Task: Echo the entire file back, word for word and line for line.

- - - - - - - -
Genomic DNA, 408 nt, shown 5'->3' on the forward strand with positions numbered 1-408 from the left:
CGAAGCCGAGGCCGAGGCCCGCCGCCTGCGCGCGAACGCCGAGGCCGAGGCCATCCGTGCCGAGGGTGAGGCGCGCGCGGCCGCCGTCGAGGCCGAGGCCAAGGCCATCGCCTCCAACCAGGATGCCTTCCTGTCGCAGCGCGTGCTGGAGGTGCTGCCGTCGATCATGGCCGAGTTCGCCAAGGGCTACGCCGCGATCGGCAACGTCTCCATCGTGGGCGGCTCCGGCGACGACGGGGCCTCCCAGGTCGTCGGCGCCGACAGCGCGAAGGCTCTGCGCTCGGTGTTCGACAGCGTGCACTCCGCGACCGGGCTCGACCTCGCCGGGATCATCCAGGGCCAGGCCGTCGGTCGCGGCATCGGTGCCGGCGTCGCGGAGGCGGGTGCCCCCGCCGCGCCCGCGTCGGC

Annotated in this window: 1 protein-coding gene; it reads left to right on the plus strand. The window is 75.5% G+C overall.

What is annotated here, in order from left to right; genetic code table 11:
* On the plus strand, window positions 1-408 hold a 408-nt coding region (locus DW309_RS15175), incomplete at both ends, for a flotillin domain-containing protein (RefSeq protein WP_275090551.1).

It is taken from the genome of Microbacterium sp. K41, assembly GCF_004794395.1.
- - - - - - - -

Genomic DNA, 408 nt, shown 5'->3' on the forward strand with positions numbered 1-408 from the left:
CGAAGCCGAGGCCGAGGCCCGCCGCCTGCGCGCGAACGCCGAGGCCGAGGCCATCCGTGCCGAGGGTGAGGCGCGCGCGGCCGCCGTCGAGGCCGAGGCCAAGGCCATCGCCTCCAACCAGGATGCCTTCCTGTCGCAGCGCGTGCTGGAGGTGCTGCCGTCGATCATGGCCGAGTTCGCCAAGGGCTACGCCGCGATCGGCAACGTCTCCATCGTGGGCGGCTCCGGCGACGACGGGGCCTCCCAGGTCGTCGGCGCCGACAGCGCGAAGGCTCTGCGCTCGGTGTTCGACAGCGTGCACTCCGCGACCGGGCTCGACCTCGCCGGGATCATCCAGGGCCAGGCCGTCGGTCGCGGCATCGGTGCCGGCGTCGCGGAGGCGGGTGCCCCCGCCGCGCCCGCGTCGGC

Annotated in this window: 1 protein-coding gene; it reads left to right on the plus strand. The window is 75.5% G+C overall.

What is annotated here, in order from left to right; genetic code table 11:
* On the plus strand, window positions 1-408 hold a 408-nt coding region (locus DW309_RS15175), incomplete at both ends, for a flotillin domain-containing protein (RefSeq protein WP_275090551.1).

It is taken from the genome of Microbacterium sp. K41, assembly GCF_004794395.1.